In January, Paul made news at a forum hosted by the Koch Brothers when he challenged the traditional Republican line on military action. “Are you ready to send ground troops into Iran? Are you ready to bomb them? Are you ready to send in 100,000 troops?” he asked senators Marco Rubio and Ted Cruz, who had criticized the Iran negotiations. “I’m a big fan of trying to exert and trying the diplomatic option as long as we can. If it fails, I will vote to resume sanctions and I would vote to have new sanctions. But if you do it in the middle of negotiations, you’re ruining it.” That was music to the ears of libertarians everywhere. Maybe, they thought, Paul would actually stick to his libertarian roots on foreign policy.

Nope. In early March, Paul signed on to Senator Tom Cotton’s letters to the leaders of Iran, explaining why the American political system effectively prohibited Obama from making any lasting commitments in the negotiations. The letter received widespread condemnation, including from many within the Republican Party. But in libertarian circles, Paul’s signature was treated as almost an act of treason. At the Daily Beast, Olivia Nuzzi reported on a number of libertarian leaders who declared Paul’s signature the final straw; they would no longer support him for president.

At the end of March, Paul proposed a massive increase in defense spending, raising it more than $190 billion over the next two years and offsetting those increases with cuts elsewhere. As Bloomberg’s Dave Weigel reported at the time, this doesn’t quite represent a flip-flop. But it’s still quite a change from Paul’s 2011 budget which would have reduced defense spending to $542 billion in 2016, including additional war funding. Under his new plan, defense spending would be nearly $700 billion in 2016.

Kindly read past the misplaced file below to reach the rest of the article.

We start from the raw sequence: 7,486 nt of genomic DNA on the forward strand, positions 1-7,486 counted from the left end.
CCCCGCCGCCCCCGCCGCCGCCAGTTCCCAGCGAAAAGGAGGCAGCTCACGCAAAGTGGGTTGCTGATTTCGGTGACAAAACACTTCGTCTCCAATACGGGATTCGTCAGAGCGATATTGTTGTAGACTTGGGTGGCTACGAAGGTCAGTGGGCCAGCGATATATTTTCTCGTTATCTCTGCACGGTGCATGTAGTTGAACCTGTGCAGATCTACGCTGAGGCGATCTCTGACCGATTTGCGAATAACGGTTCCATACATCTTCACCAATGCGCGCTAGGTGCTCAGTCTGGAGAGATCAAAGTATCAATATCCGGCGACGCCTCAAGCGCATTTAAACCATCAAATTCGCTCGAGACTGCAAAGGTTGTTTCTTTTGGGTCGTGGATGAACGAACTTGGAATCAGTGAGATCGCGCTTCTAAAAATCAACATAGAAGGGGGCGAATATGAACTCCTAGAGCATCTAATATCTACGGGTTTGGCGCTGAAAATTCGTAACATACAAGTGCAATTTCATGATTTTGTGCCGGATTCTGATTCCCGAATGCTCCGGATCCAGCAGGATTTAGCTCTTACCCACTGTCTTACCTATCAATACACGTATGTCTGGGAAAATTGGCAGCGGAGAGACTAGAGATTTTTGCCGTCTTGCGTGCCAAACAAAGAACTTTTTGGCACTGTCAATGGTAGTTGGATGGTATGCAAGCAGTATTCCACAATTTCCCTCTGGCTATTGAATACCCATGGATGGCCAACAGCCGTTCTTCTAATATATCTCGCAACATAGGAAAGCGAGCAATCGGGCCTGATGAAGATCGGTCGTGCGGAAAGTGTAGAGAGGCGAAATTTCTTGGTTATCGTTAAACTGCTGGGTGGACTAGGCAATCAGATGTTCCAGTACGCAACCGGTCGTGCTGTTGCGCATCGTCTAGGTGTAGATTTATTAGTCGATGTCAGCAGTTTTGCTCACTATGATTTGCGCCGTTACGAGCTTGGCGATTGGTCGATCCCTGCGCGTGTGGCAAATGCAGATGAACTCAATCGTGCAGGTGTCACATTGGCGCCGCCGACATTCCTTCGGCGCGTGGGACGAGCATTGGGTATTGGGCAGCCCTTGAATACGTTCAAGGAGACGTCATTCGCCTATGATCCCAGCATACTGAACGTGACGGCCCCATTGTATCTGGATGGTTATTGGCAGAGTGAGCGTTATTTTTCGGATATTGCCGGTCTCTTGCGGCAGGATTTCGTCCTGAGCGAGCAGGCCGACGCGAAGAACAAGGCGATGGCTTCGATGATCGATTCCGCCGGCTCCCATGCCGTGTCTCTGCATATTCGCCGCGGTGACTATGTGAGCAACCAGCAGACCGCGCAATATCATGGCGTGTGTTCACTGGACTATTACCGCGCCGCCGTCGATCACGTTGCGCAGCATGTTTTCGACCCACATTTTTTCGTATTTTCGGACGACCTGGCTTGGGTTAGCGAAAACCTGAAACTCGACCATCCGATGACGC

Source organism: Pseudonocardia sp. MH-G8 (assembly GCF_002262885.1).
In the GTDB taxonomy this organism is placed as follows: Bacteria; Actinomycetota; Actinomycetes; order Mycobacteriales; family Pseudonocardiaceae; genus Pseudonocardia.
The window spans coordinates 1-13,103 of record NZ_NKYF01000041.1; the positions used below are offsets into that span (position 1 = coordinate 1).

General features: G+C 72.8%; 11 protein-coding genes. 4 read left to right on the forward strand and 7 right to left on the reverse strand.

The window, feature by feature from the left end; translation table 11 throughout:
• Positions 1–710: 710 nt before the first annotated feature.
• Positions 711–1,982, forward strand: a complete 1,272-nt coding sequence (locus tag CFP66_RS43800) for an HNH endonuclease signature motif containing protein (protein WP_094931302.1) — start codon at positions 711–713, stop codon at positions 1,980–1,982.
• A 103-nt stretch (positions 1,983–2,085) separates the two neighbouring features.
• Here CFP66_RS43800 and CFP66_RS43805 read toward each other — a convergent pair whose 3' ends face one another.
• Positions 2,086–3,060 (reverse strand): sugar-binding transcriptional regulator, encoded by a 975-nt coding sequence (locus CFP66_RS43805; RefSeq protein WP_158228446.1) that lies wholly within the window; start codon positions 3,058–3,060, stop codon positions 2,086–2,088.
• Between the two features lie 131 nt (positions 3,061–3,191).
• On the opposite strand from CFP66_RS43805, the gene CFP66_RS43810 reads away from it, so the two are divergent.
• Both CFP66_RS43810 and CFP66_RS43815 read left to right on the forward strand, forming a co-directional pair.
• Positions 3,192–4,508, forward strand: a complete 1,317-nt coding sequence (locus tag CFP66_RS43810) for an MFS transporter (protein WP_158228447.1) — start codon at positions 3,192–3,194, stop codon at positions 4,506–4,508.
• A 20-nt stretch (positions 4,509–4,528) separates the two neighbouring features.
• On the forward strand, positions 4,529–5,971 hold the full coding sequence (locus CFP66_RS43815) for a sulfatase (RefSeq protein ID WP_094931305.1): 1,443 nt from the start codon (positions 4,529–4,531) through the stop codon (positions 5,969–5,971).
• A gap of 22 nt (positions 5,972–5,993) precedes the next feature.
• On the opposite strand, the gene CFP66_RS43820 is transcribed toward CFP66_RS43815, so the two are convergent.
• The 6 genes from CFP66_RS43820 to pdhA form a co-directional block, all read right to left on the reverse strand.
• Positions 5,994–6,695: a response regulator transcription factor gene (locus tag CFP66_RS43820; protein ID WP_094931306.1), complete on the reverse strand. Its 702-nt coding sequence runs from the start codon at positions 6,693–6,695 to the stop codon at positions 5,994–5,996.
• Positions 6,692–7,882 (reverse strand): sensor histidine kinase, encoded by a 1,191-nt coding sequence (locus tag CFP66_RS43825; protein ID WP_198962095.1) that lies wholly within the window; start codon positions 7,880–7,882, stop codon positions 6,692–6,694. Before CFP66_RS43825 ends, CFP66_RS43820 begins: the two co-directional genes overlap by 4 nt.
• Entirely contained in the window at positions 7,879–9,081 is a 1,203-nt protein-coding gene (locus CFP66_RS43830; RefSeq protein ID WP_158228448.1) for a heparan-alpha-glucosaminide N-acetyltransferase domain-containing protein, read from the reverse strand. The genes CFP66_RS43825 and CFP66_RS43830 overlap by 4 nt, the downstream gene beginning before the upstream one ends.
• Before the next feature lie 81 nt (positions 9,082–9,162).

As his 2016 officially kicks off, Paul will have to strike a balance between appeasing the defense hawks and libertarians within the Republican Party, both of whom view him suspiciously. To some extent, his movement back and forth between the factions has made it unclear what his foreign policy views actually are. Last week, for instance, as Republican candidates criticized the president’s deal with Iran, Paul stayed noticeably quiet. When his staff finally responded to questions to Bloomberg on Monday, they offered little insight into Rand’s actual position on the deal. That tactic—sidestepping the question—will work for now. But eventually it’s going to fail as Republican voters and donors will demand his position on different foreign policy issues.

The good news for Paul is that his positions on the NSA and criminal justice reform, among other issues, still play well within the party. More than any other candidate, he has made a concerted effort to reach African Americans. These are all libertarian positions that will play well for him during the primary. But it will still be hard for many Ron Paul followers to overlook—or brush off—Rand’s turn to hawkishness on foreign policy, assuming he goes in that direction. For instance, Nick Gillepsie, the editor in chief of the libertarian magazine Reason, calls Paul “libertarian-ish,” not a libertarian.

Do Republican primary voters want a “liberatarian-ish” candidate? We’ll find out soon enough.

Correction: A previous version of this article referred to the National Security Agency as the National Security Administration.